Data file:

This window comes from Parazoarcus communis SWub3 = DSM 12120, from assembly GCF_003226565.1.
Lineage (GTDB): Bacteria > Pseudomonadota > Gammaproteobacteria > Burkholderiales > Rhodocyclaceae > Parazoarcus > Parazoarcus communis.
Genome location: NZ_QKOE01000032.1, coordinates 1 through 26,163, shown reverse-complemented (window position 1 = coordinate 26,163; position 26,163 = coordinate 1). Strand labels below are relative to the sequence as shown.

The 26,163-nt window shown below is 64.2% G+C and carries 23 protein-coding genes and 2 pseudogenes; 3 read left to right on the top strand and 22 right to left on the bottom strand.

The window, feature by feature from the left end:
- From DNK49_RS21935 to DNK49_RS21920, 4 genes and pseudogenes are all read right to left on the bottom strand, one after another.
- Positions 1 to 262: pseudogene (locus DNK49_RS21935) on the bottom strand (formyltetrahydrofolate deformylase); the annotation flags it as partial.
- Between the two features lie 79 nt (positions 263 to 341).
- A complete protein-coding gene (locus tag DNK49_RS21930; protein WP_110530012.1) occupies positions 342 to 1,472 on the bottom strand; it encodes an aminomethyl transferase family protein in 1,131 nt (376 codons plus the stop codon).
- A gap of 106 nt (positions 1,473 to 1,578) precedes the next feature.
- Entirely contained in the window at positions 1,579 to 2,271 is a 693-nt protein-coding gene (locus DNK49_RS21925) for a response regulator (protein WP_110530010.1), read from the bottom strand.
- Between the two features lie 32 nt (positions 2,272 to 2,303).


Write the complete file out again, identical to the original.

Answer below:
This window comes from Parazoarcus communis SWub3 = DSM 12120, from assembly GCF_003226565.1.
Lineage (GTDB): Bacteria > Pseudomonadota > Gammaproteobacteria > Burkholderiales > Rhodocyclaceae > Parazoarcus > Parazoarcus communis.
Genome location: NZ_QKOE01000032.1, coordinates 1 through 26,163, shown reverse-complemented (window position 1 = coordinate 26,163; position 26,163 = coordinate 1). Strand labels below are relative to the sequence as shown.

The 26,163-nt window shown below is 64.2% G+C and carries 23 protein-coding genes and 2 pseudogenes; 3 read left to right on the top strand and 22 right to left on the bottom strand.

The window, feature by feature from the left end:
- From DNK49_RS21935 to DNK49_RS21920, 4 genes and pseudogenes are all read right to left on the bottom strand, one after another.
- Positions 1 to 262: pseudogene (locus DNK49_RS21935) on the bottom strand (formyltetrahydrofolate deformylase); the annotation flags it as partial.
- Between the two features lie 79 nt (positions 263 to 341).
- A complete protein-coding gene (locus tag DNK49_RS21930; protein WP_110530012.1) occupies positions 342 to 1,472 on the bottom strand; it encodes an aminomethyl transferase family protein in 1,131 nt (376 codons plus the stop codon).
- A gap of 106 nt (positions 1,473 to 1,578) precedes the next feature.
- Entirely contained in the window at positions 1,579 to 2,271 is a 693-nt protein-coding gene (locus DNK49_RS21925) for a response regulator (protein WP_110530010.1), read from the bottom strand.
- Between the two features lie 32 nt (positions 2,272 to 2,303).